One of the great freedoms of podcasting is that you can listen anywhere, any time. To distinguish it from schedule-bound radio, I sometimes call this medium “on demand internet audio”. Yet with a regularly publishing podcast, the majority of a new episode’s total listeners tend to listen in the 48 hours after its release. Newcomers to a show will go back and binge through the back catalogue, but they’re in the minority. (Occasionally, after some publicity or a high profile recommendation, you’ll see a new spike on an episode long after its release, but that’s not the common pattern.)
Some of the best advice you’ll ever receive if you’re starting a new podcast is to be consistent, both with your content and your publishing schedule. People ask me sometimes what the best day to release a new episode is, and my answer is always ‘the same day of the week that you released the last one on’. I don’t think it’s any more complicated than that.
The reason for this is that you’re trying to teach your audience the habit of listening to your podcast: if it always comes out on a Tuesday at midday, they’ll get into the swing of always looking for it in their app on their way home from work on that day, or whatever other regular activity they want a podcast accompaniment for. There are a lot of podcasts in the world now, and nobody is obligated to listen to your show. It doesn’t take much for people to forget about it and listen to something else instead.
If all this talk about publishing schedules and listener habits sounds a bit old media, it’s because it is. Podcasts are a new shiny form of media in lots of ways, but the people who consume them are the same ones who used to enjoy watching their favourite soap on the same nights every week.
People like routine, and consistency, and constancy. Just because they can pick a random podcast at 3am on a Sunday and press play, doesn’t mean that they will choose to do that. As anyone who has ever made a long-running podcast will tell you, listeners are loyal. If you tell them to expect a new episode on a particular day, they’ll look out for it (and send you an email, half concerned and half irritated, to check that you’re still alive if it doesn’t appear — this has happened to me several times).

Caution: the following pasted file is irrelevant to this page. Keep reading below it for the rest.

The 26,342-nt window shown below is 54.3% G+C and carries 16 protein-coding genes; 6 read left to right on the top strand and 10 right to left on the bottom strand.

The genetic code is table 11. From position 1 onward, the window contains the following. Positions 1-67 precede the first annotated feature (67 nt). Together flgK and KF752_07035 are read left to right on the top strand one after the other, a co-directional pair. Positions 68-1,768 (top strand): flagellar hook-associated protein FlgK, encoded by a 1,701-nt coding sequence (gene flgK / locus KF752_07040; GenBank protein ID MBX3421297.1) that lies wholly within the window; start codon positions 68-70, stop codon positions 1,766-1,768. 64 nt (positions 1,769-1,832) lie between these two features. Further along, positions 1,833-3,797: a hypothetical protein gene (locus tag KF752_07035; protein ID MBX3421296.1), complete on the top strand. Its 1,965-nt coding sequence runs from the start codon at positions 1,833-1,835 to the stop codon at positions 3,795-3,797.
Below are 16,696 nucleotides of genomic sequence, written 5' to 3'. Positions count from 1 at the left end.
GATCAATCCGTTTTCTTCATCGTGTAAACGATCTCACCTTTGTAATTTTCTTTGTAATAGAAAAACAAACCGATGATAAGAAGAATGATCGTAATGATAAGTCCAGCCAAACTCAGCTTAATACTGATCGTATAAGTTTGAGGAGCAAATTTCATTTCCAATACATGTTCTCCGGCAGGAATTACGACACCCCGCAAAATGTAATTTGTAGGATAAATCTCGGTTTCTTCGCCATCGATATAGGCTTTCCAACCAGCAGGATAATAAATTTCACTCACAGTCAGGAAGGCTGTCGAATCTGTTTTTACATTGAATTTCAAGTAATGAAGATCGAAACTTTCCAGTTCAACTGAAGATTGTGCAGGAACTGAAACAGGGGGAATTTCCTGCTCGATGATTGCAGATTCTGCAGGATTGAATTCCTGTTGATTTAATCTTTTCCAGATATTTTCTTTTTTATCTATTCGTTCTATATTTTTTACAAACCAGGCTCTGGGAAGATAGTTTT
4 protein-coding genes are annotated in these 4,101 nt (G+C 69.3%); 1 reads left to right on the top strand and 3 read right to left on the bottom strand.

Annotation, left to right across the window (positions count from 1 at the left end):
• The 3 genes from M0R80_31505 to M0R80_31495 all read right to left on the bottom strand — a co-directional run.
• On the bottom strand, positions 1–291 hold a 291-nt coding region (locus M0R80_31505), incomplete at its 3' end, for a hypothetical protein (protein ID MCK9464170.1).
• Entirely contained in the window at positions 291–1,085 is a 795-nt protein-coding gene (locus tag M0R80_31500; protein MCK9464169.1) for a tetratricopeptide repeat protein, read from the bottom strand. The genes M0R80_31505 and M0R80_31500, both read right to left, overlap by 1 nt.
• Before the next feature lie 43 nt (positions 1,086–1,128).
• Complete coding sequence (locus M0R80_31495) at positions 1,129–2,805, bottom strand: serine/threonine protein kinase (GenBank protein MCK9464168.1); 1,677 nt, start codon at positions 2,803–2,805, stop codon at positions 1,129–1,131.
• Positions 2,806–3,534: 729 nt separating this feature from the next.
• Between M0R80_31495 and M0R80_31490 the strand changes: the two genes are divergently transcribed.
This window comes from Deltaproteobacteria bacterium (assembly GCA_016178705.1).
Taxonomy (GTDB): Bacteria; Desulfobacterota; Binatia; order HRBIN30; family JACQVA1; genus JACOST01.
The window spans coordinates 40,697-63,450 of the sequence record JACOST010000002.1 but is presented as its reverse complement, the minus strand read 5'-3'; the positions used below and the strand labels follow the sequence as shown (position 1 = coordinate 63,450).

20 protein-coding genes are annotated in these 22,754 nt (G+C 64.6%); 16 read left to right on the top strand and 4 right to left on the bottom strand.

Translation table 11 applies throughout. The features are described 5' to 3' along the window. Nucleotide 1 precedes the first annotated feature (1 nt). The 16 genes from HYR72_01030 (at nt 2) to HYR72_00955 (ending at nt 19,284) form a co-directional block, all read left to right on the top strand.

Essentially, people build their own personal podcast schedule from the shows they like, and as a podcaster you are fighting to be included in it. I like to call this the “personal listening rotation”. In my own podcast consumption habits, there are some shows that belong in my schedule by default, some which I rotate in if I have extra listening time in a particular week because of travel, and others that are on trial for a permanent slot.
For instance, I am currently auditioning Forever35, Ear Hustle, The Nod and The Cinemile. I am not going to say what the shows in my core listening schedule are because I think it would be embarrassing, I do not really listen to a lot of shows that I think are considered to be “required” by some in this field. Eg other than the occasional individual episode recommended by a friend, I haven’t listened to This American Life in about five years. See, it’s embarrassing for me, I’m supposed to be a critic here.
According to the research, the average listener (in the US) is consuming seven podcasts a week. Although the survey doesn’t test for this, I would bet that for most people at least four of those are the same weekly shows. For the podcaster, that’s a tough group to break into. Publishing consistently is the way to do it, I’m afraid, boring as that is: if you want someone to tune in regularly, you have to make sure that it’s easy for them to do that.